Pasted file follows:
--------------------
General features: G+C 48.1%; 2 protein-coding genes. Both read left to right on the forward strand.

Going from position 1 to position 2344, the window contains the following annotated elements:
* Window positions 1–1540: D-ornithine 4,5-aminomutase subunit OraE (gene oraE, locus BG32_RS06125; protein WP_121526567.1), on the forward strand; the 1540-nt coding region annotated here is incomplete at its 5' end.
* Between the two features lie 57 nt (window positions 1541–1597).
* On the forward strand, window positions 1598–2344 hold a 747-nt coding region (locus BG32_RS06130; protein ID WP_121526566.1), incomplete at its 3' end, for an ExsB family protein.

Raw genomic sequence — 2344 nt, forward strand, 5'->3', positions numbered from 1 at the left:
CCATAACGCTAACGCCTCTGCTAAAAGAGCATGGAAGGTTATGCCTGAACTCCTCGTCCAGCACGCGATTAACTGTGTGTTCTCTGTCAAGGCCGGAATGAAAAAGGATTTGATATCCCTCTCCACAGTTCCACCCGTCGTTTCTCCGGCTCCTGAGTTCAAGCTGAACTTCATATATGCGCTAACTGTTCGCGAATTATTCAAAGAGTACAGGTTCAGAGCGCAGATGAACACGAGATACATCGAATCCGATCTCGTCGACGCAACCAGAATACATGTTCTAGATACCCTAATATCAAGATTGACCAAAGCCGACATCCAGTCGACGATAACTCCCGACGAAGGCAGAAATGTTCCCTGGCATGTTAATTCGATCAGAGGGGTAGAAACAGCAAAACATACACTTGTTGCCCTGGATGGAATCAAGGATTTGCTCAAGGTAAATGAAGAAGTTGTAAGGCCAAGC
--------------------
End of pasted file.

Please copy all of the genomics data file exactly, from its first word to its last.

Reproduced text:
General features: G+C 48.1%; 2 protein-coding genes. Both read left to right on the forward strand.

Going from position 1 to position 2344, the window contains the following annotated elements:
* Window positions 1–1540: D-ornithine 4,5-aminomutase subunit OraE (gene oraE, locus BG32_RS06125; protein WP_121526567.1), on the forward strand; the 1540-nt coding region annotated here is incomplete at its 5' end.
* Between the two features lie 57 nt (window positions 1541–1597).
* On the forward strand, window positions 1598–2344 hold a 747-nt coding region (locus BG32_RS06130; protein ID WP_121526566.1), incomplete at its 3' end, for an ExsB family protein.

Raw genomic sequence — 2344 nt, forward strand, 5'->3', positions numbered from 1 at the left:
CCATAACGCTAACGCCTCTGCTAAAAGAGCATGGAAGGTTATGCCTGAACTCCTCGTCCAGCACGCGATTAACTGTGTGTTCTCTGTCAAGGCCGGAATGAAAAAGGATTTGATATCCCTCTCCACAGTTCCACCCGTCGTTTCTCCGGCTCCTGAGTTCAAGCTGAACTTCATATATGCGCTAACTGTTCGCGAATTATTCAAAGAGTACAGGTTCAGAGCGCAGATGAACACGAGATACATCGAATCCGATCTCGTCGACGCAACCAGAATACATGTTCTAGATACCCTAATATCAAGATTGACCAAAGCCGACATCCAGTCGACGATAACTCCCGACGAAGGCAGAAATGTTCCCTGGCATGTTAATTCGATCAGAGGGGTAGAAACAGCAAAACATACACTTGTTGCCCTGGATGGAATCAAGGATTTGCTCAAGGTAAATGAAGAAGTTGTAAGGCCAAGC